Septima Cabernet Sauvignon 2008
Cabernet Sauvignon from Argentina, South America
Intense ruby red in color with a hint of mahogany.
Highly complex and spicy aroma with notes of roasted peppers, dark plum fruit and overtones of fruit jam fragrant with toasted coffee and vanilla.
Pleasant, well-rounded on the front palate with hints of sour cherry and strawberry. Powerful, sweet tannins fill the mouth and finish with hints of smoky oak. Good length on the palate with a well-structured and agreeable finish.
Match with; Grilled meat, chicken, roasted vegetables. Also pairs well with pasta and rice dishes. A complex wine with spicy notes, it pairs with a wide variety of dishes.
Wine Spectator - "Ripe damson plum and linzer torte notes remain bright in this medium- to full-bodied red. Hints of incense and grilled herb, along with soft tannins, frame the solid finish. Drink now. Tasted twice, with consistent notes."
Bodega Septima Winery
Making stellar wine is the sole focus at Bodega Septima, a pristine winery situated in the acclaimed Mendoza winemaking district of Argentina.
Founded in 1999, the winery was the seventh (in Spanish “septima”) winery introduced by the Codorníu Group, known for its world-famous cava and still wines from Spain and Napa Valley. Imported exclusively by Aveníu Brands, Septima produces authentic wines that are modern, with a nod to tradition. View all Bodega Septima Wines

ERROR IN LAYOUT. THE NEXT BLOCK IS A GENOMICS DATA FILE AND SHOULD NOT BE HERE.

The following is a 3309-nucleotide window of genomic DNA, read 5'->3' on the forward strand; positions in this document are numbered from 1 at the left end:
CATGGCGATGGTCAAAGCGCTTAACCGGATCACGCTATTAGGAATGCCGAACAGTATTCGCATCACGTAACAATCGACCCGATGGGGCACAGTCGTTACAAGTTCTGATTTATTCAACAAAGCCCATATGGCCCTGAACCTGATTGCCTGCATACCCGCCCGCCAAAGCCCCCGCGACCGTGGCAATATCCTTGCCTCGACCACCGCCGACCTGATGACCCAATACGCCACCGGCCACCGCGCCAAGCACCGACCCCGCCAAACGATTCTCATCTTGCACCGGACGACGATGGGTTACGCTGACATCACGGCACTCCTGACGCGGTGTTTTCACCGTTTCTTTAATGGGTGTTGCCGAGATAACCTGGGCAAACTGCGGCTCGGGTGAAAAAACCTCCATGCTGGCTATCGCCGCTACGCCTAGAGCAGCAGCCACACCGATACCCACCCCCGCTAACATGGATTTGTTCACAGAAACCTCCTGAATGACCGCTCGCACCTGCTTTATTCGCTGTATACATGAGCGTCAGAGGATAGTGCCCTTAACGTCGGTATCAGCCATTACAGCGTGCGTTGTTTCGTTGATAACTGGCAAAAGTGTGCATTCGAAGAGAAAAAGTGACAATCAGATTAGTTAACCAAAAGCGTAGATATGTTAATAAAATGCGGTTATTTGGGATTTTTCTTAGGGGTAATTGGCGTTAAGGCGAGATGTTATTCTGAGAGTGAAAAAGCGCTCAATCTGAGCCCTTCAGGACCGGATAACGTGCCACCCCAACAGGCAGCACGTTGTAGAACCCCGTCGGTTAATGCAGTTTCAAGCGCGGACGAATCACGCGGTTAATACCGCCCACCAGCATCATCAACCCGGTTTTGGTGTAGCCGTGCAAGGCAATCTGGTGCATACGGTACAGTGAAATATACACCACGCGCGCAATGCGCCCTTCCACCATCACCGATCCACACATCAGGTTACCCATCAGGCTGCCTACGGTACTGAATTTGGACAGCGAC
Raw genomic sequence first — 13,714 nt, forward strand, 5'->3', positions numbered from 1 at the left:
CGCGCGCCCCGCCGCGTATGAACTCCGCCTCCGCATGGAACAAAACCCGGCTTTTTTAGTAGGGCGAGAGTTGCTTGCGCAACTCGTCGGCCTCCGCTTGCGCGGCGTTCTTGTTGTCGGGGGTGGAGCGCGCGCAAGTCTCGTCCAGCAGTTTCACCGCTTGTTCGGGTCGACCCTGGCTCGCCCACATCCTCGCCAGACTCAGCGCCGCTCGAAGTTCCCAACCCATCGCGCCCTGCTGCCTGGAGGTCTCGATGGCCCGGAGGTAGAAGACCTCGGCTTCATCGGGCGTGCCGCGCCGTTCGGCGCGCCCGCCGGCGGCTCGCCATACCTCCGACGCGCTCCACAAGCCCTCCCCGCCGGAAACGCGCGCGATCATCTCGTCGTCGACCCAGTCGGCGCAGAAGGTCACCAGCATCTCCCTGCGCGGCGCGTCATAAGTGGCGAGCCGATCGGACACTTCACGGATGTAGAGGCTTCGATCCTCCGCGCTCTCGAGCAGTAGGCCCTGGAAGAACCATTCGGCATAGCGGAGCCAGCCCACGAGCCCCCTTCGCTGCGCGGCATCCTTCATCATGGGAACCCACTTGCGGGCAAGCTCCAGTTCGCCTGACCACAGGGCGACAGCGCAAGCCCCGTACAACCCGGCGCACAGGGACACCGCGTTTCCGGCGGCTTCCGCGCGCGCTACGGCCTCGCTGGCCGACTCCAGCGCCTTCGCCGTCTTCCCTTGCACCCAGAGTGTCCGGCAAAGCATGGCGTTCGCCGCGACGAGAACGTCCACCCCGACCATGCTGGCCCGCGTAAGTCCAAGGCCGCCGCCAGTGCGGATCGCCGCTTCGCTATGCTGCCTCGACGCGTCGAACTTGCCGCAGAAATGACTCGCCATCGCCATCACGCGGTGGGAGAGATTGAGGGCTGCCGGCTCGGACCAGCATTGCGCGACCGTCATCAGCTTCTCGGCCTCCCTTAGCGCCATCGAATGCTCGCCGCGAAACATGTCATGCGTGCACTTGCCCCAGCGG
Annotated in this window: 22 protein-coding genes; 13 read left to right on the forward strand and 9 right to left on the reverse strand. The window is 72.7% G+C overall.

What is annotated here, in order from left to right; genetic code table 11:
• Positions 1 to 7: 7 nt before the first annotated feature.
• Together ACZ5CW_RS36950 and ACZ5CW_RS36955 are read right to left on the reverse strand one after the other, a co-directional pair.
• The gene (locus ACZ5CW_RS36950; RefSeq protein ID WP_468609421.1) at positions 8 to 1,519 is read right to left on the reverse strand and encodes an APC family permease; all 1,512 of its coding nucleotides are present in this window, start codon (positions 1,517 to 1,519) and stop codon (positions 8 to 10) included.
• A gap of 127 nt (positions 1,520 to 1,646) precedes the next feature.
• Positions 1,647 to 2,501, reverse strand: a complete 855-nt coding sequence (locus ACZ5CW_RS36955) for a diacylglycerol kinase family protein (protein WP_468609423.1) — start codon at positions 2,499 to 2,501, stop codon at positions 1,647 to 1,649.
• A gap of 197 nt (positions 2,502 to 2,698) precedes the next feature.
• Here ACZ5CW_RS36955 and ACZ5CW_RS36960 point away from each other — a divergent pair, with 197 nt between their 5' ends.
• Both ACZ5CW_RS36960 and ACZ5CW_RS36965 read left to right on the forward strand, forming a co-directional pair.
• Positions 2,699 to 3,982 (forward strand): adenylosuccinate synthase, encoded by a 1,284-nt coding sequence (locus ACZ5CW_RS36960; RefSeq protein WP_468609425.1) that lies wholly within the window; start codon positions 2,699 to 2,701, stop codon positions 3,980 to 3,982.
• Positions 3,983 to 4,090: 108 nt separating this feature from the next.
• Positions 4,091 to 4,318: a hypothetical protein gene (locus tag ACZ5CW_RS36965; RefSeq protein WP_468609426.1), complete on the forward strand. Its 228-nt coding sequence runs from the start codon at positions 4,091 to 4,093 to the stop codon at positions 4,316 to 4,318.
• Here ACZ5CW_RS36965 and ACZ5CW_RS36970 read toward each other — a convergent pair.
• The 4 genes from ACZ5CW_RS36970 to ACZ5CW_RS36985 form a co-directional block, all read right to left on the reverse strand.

About ArgentinaView a map of Argentina wineries (ahr-jen-TEE-nah)
Notable FactsUnlike its Chilean neighbor, Argentina's vineyards are spread out around the country. The best known region is Mendoza, almost parallel to Santiago to the west. Mendoza contains the sub-regions of Maipu (pronounced MY-pu) and San Rafael. Grape-wise, the most important white is Chardonnay, making wine similar to California's style on the variety. Another fun white grape to try is Torrontes. Almost only grown in Argentina, Torrontes makes wines that are crisp, aromatic and easy-drinking. Some of the best versions of this wine come from the northern region of Salta, with very high altitude vineyards. As for the reds, Cabernet Sauvignon is the main grape for many wines leaving the country, but Malbec, the grape Argentinians like to call their own, makes very distinctive wines that are structured, dense and velvety. Many more varieties happily grow in the country, but for export, and consistent quality, these are the primary grapes.
About South AmericaRelated Links:
Young, organically farmed Carmenère at Chile's De Martino estate vineyard
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